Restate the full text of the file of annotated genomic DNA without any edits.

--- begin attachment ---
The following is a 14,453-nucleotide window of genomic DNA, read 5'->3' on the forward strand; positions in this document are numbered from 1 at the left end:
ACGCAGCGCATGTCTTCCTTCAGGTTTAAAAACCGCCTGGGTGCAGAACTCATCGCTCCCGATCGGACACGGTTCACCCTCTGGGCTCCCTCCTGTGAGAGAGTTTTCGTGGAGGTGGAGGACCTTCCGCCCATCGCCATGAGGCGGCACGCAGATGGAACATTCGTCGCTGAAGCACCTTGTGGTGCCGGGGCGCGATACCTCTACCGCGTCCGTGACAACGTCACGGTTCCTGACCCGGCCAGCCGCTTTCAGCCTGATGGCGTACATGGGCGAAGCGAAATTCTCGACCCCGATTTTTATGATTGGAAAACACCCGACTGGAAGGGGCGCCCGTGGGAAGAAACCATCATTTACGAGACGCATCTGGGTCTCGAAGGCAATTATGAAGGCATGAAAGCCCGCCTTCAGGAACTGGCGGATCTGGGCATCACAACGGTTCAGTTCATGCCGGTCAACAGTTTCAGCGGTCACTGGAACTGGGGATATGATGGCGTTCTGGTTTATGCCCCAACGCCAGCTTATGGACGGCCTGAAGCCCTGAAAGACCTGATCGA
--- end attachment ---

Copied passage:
The following is a 14,453-nucleotide window of genomic DNA, read 5'->3' on the forward strand; positions in this document are numbered from 1 at the left end:
ACGCAGCGCATGTCTTCCTTCAGGTTTAAAAACCGCCTGGGTGCAGAACTCATCGCTCCCGATCGGACACGGTTCACCCTCTGGGCTCCCTCCTGTGAGAGAGTTTTCGTGGAGGTGGAGGACCTTCCGCCCATCGCCATGAGGCGGCACGCAGATGGAACATTCGTCGCTGAAGCACCTTGTGGTGCCGGGGCGCGATACCTCTACCGCGTCCGTGACAACGTCACGGTTCCTGACCCGGCCAGCCGCTTTCAGCCTGATGGCGTACATGGGCGAAGCGAAATTCTCGACCCCGATTTTTATGATTGGAAAACACCCGACTGGAAGGGGCGCCCGTGGGAAGAAACCATCATTTACGAGACGCATCTGGGTCTCGAAGGCAATTATGAAGGCATGAAAGCCCGCCTTCAGGAACTGGCGGATCTGGGCATCACAACGGTTCAGTTCATGCCGGTCAACAGTTTCAGCGGTCACTGGAACTGGGGATATGATGGCGTTCTGGTTTATGCCCCAACGCCAGCTTATGGACGGCCTGAAGCCCTGAAAGACCTGATCGA